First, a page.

If the infrastructure isn’t there, they charge for the extra work.

    My county is serious about recycling. Trash haulers are required to pick up recyclables with the trash (separated) and not charge extra. The recyclables are sold to recycling companies which then sells them in to the ‘larger recycling stream’.

    I don’t have pickup because I have a trash compactor and go to the local transfer station every 4-6 weeks (family of 4 plus 2 cats). $1.75 for the compactor bag. If you pay for trash you can bring as many recyclables as you like.

    Quite an incentive to make the SMALL effort to separate. BTW, ‘separate’ now means “it is recyclable”, not separating individual types of recyclables. Requires the use of about a half a brain cell with each item.

    Figure a total cost of $3.50 every 4-6 weeks including the bag, gas and electricity. My other option would be about $25/month to have it picked up.

  • Wait one minute…

    I live in a 5-story apartment building, all rentals. The landlord does not have recycling bins, there is no curbside recycling, and the transfer station takes bulk items only. There is curbside recycling for some properties, but it seems like landlords would have to arrange it. Pedestrians would not like a huge pile of individual blue boxes sitting on the sidewalk all day.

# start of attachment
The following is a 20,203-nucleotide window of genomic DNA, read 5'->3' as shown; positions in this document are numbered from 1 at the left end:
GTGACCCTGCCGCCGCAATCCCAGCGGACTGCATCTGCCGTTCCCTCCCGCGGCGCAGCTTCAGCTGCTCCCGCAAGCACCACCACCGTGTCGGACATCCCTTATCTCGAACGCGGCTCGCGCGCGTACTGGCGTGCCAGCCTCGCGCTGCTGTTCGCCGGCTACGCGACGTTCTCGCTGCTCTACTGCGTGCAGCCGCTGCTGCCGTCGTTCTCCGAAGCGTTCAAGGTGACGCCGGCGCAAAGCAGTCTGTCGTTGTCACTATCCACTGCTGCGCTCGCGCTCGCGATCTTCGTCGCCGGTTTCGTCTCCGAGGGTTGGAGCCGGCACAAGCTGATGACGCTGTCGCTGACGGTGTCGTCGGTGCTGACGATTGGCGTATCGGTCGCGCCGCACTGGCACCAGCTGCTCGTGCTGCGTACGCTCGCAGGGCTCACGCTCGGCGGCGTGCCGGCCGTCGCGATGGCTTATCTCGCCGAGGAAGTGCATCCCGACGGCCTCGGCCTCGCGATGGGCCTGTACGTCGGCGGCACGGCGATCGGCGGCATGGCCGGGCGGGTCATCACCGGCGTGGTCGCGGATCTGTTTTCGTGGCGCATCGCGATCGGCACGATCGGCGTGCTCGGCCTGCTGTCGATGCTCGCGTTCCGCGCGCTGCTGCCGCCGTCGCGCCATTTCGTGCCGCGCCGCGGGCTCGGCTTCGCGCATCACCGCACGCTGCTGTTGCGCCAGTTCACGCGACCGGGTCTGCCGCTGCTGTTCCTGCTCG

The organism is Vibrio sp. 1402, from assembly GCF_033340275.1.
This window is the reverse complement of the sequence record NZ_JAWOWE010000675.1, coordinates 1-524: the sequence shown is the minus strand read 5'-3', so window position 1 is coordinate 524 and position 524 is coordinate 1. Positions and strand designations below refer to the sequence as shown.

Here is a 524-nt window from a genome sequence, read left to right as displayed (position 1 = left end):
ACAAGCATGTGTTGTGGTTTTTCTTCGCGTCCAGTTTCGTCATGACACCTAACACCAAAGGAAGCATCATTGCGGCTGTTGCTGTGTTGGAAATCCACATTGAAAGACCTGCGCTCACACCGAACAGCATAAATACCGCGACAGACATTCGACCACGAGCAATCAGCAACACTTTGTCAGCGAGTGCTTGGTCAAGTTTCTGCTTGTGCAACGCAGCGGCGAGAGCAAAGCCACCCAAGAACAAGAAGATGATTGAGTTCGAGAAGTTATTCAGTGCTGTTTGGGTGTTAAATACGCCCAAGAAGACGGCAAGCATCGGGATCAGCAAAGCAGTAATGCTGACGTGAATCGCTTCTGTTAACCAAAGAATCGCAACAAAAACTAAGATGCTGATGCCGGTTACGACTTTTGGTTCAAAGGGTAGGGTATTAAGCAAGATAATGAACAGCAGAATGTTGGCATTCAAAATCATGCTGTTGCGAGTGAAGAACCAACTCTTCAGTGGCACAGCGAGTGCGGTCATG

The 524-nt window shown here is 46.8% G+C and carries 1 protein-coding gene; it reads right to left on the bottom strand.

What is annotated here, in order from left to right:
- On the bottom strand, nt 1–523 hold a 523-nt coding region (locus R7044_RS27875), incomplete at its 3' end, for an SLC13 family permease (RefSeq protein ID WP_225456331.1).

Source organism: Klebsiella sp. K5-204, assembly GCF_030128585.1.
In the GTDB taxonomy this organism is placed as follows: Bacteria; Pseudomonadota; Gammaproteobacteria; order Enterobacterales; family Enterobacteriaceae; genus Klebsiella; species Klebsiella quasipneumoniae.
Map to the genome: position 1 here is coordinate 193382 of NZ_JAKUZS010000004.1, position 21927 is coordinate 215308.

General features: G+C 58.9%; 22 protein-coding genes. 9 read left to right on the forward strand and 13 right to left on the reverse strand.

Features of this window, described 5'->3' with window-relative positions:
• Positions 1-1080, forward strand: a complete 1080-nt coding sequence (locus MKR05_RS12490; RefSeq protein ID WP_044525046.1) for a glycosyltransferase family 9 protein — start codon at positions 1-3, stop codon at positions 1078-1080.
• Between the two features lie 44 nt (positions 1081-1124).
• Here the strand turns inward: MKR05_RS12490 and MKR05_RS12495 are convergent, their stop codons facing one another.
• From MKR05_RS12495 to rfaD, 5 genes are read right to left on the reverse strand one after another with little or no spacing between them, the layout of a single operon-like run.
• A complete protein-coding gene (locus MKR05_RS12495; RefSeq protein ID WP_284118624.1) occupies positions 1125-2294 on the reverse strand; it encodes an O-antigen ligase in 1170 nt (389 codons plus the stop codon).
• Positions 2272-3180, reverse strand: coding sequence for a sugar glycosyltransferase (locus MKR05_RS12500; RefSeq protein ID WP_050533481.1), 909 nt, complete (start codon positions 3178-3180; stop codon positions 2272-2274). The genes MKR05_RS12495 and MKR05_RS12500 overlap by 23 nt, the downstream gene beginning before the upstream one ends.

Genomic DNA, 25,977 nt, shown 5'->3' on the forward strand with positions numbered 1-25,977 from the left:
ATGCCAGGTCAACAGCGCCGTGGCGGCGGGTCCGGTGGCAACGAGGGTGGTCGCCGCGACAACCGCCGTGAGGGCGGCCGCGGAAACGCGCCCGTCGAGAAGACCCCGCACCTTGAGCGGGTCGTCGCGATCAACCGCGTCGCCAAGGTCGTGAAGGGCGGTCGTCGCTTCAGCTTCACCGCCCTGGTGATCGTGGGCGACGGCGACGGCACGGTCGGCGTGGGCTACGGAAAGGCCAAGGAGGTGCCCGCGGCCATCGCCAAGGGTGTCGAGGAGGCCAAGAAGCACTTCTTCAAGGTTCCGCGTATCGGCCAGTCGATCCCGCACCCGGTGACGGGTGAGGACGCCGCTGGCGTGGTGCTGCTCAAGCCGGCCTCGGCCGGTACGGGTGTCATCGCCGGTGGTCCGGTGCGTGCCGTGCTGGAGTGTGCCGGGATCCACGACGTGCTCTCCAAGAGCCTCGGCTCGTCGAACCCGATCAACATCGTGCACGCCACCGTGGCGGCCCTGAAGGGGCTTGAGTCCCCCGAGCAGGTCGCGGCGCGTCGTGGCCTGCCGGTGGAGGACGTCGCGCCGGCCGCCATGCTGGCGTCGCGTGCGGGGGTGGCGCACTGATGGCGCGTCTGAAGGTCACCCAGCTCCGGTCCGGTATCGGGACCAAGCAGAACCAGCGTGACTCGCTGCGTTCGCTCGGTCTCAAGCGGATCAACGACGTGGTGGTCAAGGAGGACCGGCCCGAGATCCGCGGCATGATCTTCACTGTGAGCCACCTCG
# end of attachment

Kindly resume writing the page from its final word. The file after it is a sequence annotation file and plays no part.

• BHA

    “they pay us approximately 4.5 cents per kWh for the power that we deliver to the grid; while they charge us approximately 16 cents to deliver (the same) power back to us. ”

    Wow, that is totally opposite what most places do. I’m not sure it is fair to require them to buy ‘your’ solar or wind power for 5 times or more what they pay on the ‘market’ or through their contracts, but to pay you their contract rate and charge you retail (not even off peak!) is criminal.

  • jeffe

    When I read headlines such as this it makes me think that we are just not able to get our act together.